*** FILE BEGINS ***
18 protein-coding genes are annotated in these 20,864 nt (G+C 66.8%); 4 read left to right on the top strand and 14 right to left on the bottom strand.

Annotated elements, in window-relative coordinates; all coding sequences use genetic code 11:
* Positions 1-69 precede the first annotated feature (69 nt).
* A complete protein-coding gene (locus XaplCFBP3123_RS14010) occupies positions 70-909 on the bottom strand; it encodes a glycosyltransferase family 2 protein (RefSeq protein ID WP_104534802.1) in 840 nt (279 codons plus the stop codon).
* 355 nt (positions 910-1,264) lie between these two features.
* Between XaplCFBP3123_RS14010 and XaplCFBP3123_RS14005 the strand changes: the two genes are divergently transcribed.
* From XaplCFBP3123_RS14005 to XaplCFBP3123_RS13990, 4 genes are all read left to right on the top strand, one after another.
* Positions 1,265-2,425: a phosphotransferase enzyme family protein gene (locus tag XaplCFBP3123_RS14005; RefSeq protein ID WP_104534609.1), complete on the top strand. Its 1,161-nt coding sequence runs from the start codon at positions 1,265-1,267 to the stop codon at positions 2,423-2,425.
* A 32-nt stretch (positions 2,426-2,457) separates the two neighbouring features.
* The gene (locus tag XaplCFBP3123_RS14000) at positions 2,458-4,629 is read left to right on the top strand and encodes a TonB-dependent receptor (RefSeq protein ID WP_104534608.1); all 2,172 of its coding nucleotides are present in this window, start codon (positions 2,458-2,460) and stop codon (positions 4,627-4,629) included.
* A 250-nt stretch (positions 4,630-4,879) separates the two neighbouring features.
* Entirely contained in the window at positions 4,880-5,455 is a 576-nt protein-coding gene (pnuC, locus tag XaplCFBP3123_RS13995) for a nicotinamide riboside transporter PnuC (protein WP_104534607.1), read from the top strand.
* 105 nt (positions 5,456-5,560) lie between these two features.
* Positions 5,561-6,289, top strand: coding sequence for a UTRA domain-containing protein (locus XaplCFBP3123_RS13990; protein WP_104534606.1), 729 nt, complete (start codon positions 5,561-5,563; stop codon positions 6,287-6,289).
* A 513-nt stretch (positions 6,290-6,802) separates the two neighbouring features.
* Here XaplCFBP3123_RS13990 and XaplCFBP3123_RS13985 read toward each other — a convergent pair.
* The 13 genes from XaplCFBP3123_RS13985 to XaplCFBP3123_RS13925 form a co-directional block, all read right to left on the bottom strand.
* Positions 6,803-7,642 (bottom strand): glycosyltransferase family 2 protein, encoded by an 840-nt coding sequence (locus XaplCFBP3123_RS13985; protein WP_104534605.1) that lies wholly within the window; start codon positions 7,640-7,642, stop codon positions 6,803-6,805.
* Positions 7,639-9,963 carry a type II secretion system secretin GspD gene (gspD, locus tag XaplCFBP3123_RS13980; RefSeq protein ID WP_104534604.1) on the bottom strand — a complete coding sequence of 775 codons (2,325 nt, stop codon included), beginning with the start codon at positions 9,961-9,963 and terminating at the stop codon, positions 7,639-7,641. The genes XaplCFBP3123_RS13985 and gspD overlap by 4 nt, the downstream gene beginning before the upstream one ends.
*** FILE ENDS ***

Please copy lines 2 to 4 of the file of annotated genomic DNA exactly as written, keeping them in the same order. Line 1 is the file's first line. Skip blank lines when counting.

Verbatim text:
Annotated elements, in window-relative coordinates; all coding sequences use genetic code 11:
* Positions 1-69 precede the first annotated feature (69 nt).
* A complete protein-coding gene (locus XaplCFBP3123_RS14010) occupies positions 70-909 on the bottom strand; it encodes a glycosyltransferase family 2 protein (RefSeq protein ID WP_104534802.1) in 840 nt (279 codons plus the stop codon).